Planners were yesterday accused of “sleepwalking” to disaster after approving controversial plans for a major wind-farm development in the Ochil Hills, one of Scotland’s most popular hill-walking destinations.
Clackmannanshire Council’s planning authority, the regulatory committee, gave the go-ahead – on the casting vote of the committee chairman – for a 13-turbine wind farm at Burnfoot Hill, below Ben Cleuch, the highest point in the Ochil range.
The Ramblers Association Scotland and the local environment group, Friends of the Ochils, condemned the decision and warned that the development, combined with four proposed similar schemes in neighbouring Perth and Kinross, could destroy one of the country’s most precious landscapes.
The results from a series of public inquiries into the four other developments are still awaited by Perth and Kinross Council.
The proposals are a 14-turbine scheme at Little Law, ten turbines at Snowgoat Glen, 14 at Mellock Hill, and 12 at Lochelbank.
The Ramblers Association condemned the decision, which was supported by all five Labour councillors, as an “outrage”.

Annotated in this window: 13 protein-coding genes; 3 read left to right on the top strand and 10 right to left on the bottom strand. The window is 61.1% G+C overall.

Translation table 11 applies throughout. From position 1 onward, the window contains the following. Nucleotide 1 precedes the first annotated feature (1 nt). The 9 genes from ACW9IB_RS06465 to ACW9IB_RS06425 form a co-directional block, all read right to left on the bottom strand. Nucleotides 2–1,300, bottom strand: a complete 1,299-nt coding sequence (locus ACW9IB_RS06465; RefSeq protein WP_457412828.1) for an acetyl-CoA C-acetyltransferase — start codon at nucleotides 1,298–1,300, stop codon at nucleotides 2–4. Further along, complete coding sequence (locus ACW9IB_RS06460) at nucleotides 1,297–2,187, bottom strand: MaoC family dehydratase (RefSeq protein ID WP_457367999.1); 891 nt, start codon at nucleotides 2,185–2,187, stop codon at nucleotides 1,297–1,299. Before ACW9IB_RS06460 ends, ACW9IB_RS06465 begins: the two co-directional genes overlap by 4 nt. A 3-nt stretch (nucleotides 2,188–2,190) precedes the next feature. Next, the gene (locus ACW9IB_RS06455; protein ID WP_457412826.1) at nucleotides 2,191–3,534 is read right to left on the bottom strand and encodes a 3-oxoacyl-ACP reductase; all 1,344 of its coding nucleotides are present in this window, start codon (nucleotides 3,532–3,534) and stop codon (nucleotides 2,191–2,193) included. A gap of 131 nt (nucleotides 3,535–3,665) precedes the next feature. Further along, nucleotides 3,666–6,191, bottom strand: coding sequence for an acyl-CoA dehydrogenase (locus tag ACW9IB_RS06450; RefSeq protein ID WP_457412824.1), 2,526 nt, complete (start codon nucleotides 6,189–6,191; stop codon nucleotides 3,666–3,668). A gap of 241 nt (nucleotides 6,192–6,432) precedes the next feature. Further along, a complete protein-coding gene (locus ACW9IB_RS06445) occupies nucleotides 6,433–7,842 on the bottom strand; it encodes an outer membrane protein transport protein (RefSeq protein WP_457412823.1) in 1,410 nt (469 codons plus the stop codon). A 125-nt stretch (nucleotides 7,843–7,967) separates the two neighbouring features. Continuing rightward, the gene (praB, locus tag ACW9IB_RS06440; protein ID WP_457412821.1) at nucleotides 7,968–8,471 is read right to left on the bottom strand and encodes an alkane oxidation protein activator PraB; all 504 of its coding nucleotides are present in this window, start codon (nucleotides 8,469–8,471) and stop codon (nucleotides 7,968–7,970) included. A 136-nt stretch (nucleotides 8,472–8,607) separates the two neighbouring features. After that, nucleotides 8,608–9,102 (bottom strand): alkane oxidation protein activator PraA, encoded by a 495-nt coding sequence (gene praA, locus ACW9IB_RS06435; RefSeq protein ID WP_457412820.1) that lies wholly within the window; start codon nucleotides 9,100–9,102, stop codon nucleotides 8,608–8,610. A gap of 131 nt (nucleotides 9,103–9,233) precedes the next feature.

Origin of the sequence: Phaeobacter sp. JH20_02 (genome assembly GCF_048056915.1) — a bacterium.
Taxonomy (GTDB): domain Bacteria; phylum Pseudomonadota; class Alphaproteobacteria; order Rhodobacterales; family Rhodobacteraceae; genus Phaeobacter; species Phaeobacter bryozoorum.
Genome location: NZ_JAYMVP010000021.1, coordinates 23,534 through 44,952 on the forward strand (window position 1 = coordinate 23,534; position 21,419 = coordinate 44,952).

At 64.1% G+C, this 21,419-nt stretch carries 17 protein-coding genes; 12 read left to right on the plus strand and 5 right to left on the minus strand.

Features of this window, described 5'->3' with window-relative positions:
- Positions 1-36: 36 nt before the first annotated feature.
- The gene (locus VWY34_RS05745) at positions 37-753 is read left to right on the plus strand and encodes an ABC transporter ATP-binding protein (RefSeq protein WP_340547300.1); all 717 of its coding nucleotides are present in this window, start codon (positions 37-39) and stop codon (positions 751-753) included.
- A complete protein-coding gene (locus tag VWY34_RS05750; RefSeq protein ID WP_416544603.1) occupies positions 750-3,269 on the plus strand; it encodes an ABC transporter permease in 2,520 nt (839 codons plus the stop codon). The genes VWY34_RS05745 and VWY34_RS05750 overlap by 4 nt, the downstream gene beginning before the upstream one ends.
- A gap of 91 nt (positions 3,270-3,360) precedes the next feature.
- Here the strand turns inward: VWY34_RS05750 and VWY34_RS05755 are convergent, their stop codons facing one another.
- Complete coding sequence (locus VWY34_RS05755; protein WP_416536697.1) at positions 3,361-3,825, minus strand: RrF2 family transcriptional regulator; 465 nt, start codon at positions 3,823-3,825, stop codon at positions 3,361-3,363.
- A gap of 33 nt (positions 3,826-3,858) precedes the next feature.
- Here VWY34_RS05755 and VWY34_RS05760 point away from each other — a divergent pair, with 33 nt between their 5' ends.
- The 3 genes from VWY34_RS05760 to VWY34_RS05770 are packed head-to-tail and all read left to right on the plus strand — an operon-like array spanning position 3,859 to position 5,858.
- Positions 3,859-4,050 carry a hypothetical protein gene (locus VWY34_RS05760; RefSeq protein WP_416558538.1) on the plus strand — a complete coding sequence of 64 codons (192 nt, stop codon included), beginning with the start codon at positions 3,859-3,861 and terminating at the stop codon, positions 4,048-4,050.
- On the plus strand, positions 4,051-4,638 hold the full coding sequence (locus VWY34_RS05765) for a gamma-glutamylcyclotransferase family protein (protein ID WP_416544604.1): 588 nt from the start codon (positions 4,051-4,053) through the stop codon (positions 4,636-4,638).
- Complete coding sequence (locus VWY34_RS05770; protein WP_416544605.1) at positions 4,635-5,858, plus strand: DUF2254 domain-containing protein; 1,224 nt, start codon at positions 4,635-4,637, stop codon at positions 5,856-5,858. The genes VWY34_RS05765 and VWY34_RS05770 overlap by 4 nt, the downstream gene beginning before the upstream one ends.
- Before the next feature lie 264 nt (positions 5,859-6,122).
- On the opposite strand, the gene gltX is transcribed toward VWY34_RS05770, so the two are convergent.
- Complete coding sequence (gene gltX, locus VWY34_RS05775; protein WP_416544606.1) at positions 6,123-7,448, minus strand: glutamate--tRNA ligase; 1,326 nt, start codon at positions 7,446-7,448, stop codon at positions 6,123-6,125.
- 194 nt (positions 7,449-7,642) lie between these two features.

Cameron McNeish, the association’s vice-president, said: “These Labour councillors have shown a contemptuous disregard for the wildness and beauty of the Scottish hills.
“To ignore the advice of their own landscape advisers, Scottish Natural Heritage and the large number of individuals and interest groups who opposed this development suggests very little understanding of the issues at stake in the development of renewable energy.”
Stuart Dean, the vice-chairman of the Friends of the Ochils, claimed: “We could be sleepwalking to a disaster in the Ochils. One approved wind farm is one too many, but three, four or more would spell the end of a beautiful range of hills
The new wind farm will be built within an area designated in the council’s own local plan as the “Ochil Hills area of great landscape value”.
The 102m turbines will be capable of producing enough electricity to meet the needs of approximately 14,800 houses.
Stephen Bell, the council’s head of development services, told the committee:
“On balance, the significance of the visual impact of the wind farm is not considered to be sufficiently detrimental to justify withholding consent.
Convener Eddie Carrick said: “I have been kept awake for the last few nights by thoughts of this development. This is a huge step and ultimately I feel we have made the correct decision.”
By Frank Urquhart
29 March 2007
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